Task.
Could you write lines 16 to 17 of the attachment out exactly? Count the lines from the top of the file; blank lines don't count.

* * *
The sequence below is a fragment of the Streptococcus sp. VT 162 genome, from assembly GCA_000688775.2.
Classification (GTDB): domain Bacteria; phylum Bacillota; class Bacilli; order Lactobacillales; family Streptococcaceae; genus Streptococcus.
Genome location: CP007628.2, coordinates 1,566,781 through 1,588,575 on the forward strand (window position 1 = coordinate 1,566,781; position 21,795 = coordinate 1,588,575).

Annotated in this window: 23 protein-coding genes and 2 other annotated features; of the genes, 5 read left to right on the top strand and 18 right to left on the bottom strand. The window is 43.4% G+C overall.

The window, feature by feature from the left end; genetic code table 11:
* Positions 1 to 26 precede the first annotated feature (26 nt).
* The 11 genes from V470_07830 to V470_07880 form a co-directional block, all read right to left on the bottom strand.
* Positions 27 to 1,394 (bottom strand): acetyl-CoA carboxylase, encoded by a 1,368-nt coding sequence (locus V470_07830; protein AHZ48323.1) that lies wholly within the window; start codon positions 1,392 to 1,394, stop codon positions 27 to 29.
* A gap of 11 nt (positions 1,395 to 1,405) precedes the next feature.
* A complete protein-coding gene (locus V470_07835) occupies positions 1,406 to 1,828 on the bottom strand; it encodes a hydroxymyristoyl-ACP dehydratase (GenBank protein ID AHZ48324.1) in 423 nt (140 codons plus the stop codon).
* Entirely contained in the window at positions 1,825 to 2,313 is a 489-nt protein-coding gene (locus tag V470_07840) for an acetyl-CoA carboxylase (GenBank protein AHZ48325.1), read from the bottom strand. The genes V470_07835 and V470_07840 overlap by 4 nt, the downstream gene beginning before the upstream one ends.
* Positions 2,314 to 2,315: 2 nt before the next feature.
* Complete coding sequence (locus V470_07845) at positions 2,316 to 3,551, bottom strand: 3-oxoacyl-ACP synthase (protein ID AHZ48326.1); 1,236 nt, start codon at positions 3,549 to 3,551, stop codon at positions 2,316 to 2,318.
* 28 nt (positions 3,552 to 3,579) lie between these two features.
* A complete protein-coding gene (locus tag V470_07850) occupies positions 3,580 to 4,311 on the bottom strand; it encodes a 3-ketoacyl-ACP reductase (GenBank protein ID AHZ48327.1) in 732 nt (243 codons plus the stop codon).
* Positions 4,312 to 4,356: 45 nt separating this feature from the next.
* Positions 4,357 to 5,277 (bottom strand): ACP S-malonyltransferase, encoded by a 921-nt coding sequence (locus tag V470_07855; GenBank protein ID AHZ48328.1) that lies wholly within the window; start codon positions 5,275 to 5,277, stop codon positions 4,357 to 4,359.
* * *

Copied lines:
* Positions 4,312 to 4,356: 45 nt separating this feature from the next.
* Positions 4,357 to 5,277 (bottom strand): ACP S-malonyltransferase, encoded by a 921-nt coding sequence (locus tag V470_07855; GenBank protein ID AHZ48328.1) that lies wholly within the window; start codon positions 5,275 to 5,277, stop codon positions 4,357 to 4,359.